A medical examiner in Atlanta, Georgia, has declared the death of an African-American man to be homicide after he was shot in an encounter with police.
Rayshard Brooks died while fleeing from two white police officers in a restaurant car park late on Friday.
Protests erupted after his death, weeks after another black man, George Floyd, was killed in custody in Minneapolis.
Atlanta's police chief quit and the police officer suspected of shooting Mr Brooks was fired.
Following his death, the Wendy's drive-through restaurant where he was stopped was set on fire on Saturday.
Thousands of people joined Black Lives Matter protests across the US at the weekend.
In Chicago, a statue of the first US President, George Washington, was spray-painted with the words "slave owner".
Washington was an active slave holder for 56 years, but spoke frequently of his desire to end the practice. He was the only founding father and commander-in-chief to liberate his slaves - he owned more than 300 - when he died in 1799.
Crowds also gathered again in Washington DC near the White House while in Los Angeles, a large number of LGBT protesters marched with rainbow flags to denounce what they said was police brutality, racism and transphobia.
And anger over the killing of Mr Floyd, who died as a police officer held his knee on his neck on 25 May, fuelled new protests over the weekend in the UK
What is the latest on the Atlanta shooting?
On Sunday evening, more than 100 people turned out in the rain at the site of the shooting for a peaceful protest.
According to the Fulton County medical examiner, the manner of death of Rayshard Brooks was "homicide." He suffered two gunshots to the back that caused organ injuries and blood loss.
Fulton County District Attorney Paul Howard told CNN that three charges could apply against sacked police officer Garrett Rolfe: murder, felony murder and aggravated assault.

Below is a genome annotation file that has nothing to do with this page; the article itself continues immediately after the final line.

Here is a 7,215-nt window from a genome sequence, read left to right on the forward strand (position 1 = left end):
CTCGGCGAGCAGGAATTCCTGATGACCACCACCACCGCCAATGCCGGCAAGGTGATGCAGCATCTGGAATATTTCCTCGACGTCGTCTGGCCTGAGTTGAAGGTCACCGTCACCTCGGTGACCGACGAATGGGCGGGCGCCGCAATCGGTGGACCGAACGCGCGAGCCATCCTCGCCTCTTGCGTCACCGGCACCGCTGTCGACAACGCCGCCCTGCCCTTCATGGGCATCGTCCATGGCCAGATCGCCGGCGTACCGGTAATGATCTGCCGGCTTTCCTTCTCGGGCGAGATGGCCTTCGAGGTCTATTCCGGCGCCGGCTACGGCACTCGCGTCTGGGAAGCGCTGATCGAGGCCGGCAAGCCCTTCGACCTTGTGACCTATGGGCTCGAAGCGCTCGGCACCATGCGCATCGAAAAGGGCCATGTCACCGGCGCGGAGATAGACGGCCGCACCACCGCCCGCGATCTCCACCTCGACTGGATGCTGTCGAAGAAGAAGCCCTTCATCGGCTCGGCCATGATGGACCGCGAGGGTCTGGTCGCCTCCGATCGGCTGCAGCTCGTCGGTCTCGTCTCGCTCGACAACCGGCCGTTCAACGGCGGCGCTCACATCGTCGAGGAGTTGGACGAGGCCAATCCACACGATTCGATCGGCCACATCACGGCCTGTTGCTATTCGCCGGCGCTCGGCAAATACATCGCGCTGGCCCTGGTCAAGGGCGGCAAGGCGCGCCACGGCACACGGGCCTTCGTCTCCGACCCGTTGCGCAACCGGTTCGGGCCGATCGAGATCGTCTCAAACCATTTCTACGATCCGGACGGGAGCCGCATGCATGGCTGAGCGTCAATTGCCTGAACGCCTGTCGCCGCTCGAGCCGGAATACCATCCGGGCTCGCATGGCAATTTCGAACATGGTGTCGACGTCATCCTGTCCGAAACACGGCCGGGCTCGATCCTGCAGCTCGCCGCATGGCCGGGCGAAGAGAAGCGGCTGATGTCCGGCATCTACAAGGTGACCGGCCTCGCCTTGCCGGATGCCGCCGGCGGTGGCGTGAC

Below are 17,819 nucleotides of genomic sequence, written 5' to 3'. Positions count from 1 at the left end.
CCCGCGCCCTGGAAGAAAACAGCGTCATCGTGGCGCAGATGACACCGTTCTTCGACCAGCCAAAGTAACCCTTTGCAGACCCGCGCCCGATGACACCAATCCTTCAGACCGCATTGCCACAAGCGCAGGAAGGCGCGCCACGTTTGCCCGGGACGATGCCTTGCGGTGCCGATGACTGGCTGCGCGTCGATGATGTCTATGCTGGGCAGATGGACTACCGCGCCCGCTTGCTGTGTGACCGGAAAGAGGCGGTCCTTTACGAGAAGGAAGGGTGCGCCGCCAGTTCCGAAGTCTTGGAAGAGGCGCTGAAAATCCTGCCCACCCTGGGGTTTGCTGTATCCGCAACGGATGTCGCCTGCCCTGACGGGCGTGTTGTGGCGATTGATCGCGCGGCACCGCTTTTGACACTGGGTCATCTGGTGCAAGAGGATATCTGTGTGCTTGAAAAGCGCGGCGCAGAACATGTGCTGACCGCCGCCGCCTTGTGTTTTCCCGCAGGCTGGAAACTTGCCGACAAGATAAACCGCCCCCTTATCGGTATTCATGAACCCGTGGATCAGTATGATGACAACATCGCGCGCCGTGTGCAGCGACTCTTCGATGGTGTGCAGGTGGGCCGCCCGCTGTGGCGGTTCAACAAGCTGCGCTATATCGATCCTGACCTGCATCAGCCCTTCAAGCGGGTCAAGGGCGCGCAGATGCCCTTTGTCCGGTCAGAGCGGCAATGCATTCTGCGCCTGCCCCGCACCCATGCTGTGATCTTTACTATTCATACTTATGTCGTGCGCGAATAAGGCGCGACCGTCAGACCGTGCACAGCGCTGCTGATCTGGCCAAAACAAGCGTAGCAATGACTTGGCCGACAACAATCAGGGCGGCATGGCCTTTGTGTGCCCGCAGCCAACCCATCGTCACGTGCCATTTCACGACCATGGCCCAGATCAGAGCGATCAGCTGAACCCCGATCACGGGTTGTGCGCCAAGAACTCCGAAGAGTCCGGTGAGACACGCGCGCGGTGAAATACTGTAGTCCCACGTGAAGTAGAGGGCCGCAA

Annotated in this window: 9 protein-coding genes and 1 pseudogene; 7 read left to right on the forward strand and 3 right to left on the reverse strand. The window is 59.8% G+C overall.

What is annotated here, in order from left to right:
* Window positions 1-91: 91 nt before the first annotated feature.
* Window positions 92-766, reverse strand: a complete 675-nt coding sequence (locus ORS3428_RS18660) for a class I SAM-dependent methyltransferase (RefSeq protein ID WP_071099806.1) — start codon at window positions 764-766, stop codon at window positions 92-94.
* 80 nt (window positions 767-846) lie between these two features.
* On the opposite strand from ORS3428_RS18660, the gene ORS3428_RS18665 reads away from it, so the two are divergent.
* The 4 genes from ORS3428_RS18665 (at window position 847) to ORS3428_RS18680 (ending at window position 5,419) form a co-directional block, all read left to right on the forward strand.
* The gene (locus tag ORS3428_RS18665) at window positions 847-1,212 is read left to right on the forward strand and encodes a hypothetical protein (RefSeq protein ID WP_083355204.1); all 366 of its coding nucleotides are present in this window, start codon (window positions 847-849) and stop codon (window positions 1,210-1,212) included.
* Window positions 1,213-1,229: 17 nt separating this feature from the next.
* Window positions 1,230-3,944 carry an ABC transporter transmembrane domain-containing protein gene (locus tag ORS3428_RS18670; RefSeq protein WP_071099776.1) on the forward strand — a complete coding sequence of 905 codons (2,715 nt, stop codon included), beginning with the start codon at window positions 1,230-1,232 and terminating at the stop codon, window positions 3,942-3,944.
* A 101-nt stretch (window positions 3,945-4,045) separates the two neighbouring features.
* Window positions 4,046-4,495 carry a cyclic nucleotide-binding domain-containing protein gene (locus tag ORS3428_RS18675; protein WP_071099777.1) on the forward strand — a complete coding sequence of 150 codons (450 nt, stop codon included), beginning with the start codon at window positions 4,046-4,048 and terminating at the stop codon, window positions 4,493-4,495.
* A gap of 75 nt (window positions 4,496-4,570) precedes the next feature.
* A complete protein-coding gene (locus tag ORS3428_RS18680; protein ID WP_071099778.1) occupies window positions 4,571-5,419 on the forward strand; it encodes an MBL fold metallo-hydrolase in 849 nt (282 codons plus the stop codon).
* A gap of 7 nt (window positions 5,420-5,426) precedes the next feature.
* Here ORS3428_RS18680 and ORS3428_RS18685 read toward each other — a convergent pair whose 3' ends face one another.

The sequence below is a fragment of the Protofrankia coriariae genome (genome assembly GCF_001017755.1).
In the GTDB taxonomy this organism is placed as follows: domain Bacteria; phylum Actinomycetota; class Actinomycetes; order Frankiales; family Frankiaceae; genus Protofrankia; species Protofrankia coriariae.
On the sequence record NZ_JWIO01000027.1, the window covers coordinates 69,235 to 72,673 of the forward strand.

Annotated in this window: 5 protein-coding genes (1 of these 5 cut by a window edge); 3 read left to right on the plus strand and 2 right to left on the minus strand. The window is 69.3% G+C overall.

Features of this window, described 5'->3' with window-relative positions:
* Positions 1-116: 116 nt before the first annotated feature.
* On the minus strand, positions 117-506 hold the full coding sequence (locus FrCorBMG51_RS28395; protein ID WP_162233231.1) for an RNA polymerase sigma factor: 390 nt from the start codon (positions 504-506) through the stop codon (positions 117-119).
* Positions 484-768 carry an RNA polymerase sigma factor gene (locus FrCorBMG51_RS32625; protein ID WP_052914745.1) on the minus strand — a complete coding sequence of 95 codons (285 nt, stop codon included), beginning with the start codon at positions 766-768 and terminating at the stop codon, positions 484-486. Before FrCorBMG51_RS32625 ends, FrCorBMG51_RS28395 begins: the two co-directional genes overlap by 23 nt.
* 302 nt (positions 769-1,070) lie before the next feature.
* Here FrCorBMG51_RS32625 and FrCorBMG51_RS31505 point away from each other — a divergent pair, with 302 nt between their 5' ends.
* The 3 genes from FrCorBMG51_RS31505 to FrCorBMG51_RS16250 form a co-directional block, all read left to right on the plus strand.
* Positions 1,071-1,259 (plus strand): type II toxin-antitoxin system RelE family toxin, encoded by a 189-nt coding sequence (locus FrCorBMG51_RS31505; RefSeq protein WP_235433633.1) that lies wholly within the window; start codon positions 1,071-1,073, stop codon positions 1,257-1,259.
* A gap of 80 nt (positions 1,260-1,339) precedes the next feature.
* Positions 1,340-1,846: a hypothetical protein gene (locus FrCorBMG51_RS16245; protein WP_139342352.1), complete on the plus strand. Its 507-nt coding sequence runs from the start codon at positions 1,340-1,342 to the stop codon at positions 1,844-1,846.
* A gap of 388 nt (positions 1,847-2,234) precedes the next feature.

"But I believe in this instance, what we have to choose between, if there's a choice to be made, is between murder and felony murder," Mr Howard said.
The Georgia Bureau of Investigations (GBI) says officers were called to the fast-food restaurant because Mr Brooks had fallen asleep in his car, which was blocking the drive-through lane.
Body camera footage released by the police department shows the two officers administering a sobriety test - where a suspect is asked, for instance, to walk in a straight line - and then a breathalyser test, with Mr Brooks's permission.
The two officers then try to handcuff him, at which point their body cams fall off, but security camera video shows them struggling with Mr Brooks on the ground.
He then grabs an officer's Taser (electric stun gun) and breaks free from the officers, running away.
As he is chased, Mr Brooks is seen turning around and pointing the Taser before continuing to run and then being shot.
"As I pursued him, he turned and started firing the Taser at me," Mr Rolfe told a supervisor after the shooting in a videotaped conversation. "He definitely did shoot it at me at least once."
GBI spokeswoman Nelly Miles said she could not confirm whether Mr Brooks had indeed fired the Taser, the Associated Press reports.
Atlanta Mayor Keisha Lance Bottoms said she did not believe the shooting was a "justified use of deadly force".
This is the 48th "officer-involved shooting" the GBI has investigated this year, according to ABC News. Of those cases, 15 were fatal.